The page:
Average Vitamin D3 Content

Wild-caught salmon

3.5 ounces (100 grams)

988 IU

Farm-raised salmon

3.5 ounces (100 grams)

250 IU

Fresh herring

3.5 ounces (100 grams)

1,628 IU

Pickled herring

3.5 ounces (100 grams)

680 IU

Sardines

3.5 ounces (100 grams)

272 IU

Halibut

3.5 ounces (100 grams)

600 IU

Mackerel

3.5 ounces (100 grams)

360 IU

Cod liver oil

1 teaspoon

450 IU

Canned light tuna

3.5 ounces (100 grams)

236 IU

Oysters

3.5 ounces (100 grams)

320 IU

Shrimp

3.5 ounces (100 grams)

152 IU

Egg yolk (from indoor raised chicken)

1 yolk

18-39 IU

Egg yolk (from free-range, pasture-raised chicken)

1 yolk

3-4 times the amount from an indoor chicken

Egg yolk from a chicken fed vitamin D-enriched feed

1 yolk

as much as 6,000 IU

Diet may not be enough depending on how well you absorb and utilize what you eat, which is why testing during the winter season is advisable. So consider your lifestyle, geographical location, the time you spend in the sun, your skin color (darker pigmented skin is not as efficient at making vitamin D), and your starting vitamin D level; then consider whether you need to supplement with additional vitamin D to support healthy vitamin D levels this winter.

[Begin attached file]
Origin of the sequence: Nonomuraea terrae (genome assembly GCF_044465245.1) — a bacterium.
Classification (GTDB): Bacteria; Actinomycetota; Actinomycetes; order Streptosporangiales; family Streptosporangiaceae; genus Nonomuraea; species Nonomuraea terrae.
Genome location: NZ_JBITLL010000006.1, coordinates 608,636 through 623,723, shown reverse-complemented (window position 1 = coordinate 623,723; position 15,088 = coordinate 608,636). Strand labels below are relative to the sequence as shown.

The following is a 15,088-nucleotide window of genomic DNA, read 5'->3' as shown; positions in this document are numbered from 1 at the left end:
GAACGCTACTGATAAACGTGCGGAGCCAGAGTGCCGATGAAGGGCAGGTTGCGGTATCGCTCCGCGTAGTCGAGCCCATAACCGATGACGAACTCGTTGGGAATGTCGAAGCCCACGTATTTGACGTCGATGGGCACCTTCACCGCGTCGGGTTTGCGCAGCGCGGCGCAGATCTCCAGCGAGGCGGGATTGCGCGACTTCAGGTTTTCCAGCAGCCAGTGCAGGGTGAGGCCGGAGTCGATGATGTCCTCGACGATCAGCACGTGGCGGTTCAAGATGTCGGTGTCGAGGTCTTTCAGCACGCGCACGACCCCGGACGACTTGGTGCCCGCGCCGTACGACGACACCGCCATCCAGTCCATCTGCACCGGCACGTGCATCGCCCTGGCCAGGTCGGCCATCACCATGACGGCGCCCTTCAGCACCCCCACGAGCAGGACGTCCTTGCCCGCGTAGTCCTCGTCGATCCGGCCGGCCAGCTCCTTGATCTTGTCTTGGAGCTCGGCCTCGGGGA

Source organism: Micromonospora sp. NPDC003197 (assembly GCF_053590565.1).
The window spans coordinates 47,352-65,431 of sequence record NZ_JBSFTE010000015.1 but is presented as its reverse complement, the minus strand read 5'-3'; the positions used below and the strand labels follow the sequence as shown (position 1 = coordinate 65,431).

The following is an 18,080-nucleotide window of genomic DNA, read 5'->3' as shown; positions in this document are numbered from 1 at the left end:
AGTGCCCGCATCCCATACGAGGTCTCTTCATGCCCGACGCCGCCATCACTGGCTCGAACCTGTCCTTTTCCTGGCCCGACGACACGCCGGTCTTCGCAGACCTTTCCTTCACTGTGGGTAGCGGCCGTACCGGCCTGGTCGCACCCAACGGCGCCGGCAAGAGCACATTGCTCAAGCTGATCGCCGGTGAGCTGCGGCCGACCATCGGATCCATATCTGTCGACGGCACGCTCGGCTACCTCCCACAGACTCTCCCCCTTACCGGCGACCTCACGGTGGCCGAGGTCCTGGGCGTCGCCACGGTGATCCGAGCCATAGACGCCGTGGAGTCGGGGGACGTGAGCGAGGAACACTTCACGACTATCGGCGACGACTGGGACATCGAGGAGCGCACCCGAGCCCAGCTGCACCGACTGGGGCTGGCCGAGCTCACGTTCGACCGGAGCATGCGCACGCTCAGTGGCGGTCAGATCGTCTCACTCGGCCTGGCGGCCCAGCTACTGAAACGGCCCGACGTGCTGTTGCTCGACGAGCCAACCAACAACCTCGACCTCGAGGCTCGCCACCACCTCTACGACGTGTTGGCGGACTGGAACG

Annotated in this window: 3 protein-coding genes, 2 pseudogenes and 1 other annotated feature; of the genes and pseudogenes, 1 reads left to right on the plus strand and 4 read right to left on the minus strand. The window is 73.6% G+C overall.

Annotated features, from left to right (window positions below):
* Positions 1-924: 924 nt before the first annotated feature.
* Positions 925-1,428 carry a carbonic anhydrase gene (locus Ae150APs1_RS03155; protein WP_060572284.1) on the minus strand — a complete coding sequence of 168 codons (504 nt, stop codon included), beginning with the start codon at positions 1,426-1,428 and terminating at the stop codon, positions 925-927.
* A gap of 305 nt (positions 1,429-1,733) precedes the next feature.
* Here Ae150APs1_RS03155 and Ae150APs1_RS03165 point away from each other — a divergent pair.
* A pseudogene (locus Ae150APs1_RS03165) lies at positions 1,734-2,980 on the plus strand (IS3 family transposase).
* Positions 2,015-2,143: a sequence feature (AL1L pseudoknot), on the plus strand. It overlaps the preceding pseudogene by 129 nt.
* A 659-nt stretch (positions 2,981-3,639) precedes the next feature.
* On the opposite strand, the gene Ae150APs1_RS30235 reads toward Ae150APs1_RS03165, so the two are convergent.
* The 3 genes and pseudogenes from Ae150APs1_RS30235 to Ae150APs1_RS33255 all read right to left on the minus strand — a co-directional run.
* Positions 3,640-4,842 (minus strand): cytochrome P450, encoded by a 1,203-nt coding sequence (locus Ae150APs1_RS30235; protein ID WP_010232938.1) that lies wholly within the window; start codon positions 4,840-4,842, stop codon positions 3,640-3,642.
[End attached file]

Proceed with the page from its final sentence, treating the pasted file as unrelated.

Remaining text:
2.  Maintain hydration

Maintaining hydration during winter has its difficulties. Thirst sensation, sweat levels, urine volume, and air humidity all tell you you’re not thirsty. However, your blood still requires the proper fluid volume to maintain blood pressure, circulation, temperature control, and immune support.

A normal fluid volume supports kidney function and its ability to clear your system of toxins and bacteria that linger in your lymph system.

Similarly, a normal fluid volume helps maintain skin health too, which is our body’s first line of defense. Proper hydration helps ward off the flaky, dry skin we usually see on our lips, hands, elbows, and knees during cold, dry weather.

So even if you don’t feel thirsty, that doesn’t mean you are sufficiently hydrated. Simply breathing, because of the humidity of our breath, is one way we lose fluids without even realizing it. Another way we lose fluids during winter is by what is called cold-induced diuresis.

This occurs when colder temperatures force your body to push warmer blood internally, which keeps your organs warm but less heat escapes through your skin.